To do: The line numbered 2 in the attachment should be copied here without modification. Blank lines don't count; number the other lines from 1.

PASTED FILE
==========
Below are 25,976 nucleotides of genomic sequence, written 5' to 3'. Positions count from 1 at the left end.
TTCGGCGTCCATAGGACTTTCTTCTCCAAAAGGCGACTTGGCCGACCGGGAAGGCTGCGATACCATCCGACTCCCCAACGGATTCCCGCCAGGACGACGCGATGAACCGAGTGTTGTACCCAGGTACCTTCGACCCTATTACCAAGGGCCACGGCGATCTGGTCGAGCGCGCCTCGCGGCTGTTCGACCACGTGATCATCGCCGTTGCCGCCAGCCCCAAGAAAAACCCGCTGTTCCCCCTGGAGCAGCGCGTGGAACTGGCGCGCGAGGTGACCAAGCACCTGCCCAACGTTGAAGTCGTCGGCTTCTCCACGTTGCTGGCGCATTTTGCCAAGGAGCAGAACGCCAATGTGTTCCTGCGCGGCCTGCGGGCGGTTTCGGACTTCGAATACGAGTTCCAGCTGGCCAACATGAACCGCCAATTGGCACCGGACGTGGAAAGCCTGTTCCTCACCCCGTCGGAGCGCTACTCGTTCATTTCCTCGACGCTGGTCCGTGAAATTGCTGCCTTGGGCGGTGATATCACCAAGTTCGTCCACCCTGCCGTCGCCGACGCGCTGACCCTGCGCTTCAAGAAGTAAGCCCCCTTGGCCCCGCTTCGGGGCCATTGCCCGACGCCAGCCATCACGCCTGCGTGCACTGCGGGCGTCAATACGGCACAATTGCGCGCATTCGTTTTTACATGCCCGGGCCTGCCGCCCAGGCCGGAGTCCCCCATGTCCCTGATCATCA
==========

TTCGGCGTCCATAGGACTTTCTTCTCCAAAAGGCGACTTGGCCGACCGGGAAGGCTGCGATACCATCCGACTCCCCAACGGATTCCCGCCAGGACGACGCGATGAACCGAGTGTTGTACCCAGGTACCTTCGACCCTATTACCAAGGGCCACGGCGATCTGGTCGAGCGCGCCTCGCGGCTGTTCGACCACGTGATCATCGCCGTTGCCGCCAGCCCCAAGAAAAACCCGCTGTTCCCCCTGGAGCAGCGCGTGGAACTGGCGCGCGAGGTGACCAAGCACCTGCCCAACGTTGAAGTCGTCGGCTTCTCCACGTTGCTGGCGCATTTTGCCAAGGAGCAGAACGCCAATGTGTTCCTGCGCGGCCTGCGGGCGGTTTCGGACTTCGAATACGAGTTCCAGCTGGCCAACATGAACCGCCAATTGGCACCGGACGTGGAAAGCCTGTTCCTCACCCCGTCGGAGCGCTACTCGTTCATTTCCTCGACGCTGGTCCGTGAAATTGCTGCCTTGGGCGGTGATATCACCAAGTTCGTCCACCCTGCCGTCGCCGACGCGCTGACCCTGCGCTTCAAGAAGTAAGCCCCCTTGGCCCCGCTTCGGGGCCATTGCCCGACGCCAGCCATCACGCCTGCGTGCACTGCGGGCGTCAATACGGCACAATTGCGCGCATTCGTTTTTACATGCCCGGGCCTGCCGCCCAGGCCGGAGTCCCCCATGTCCCTGATCATCA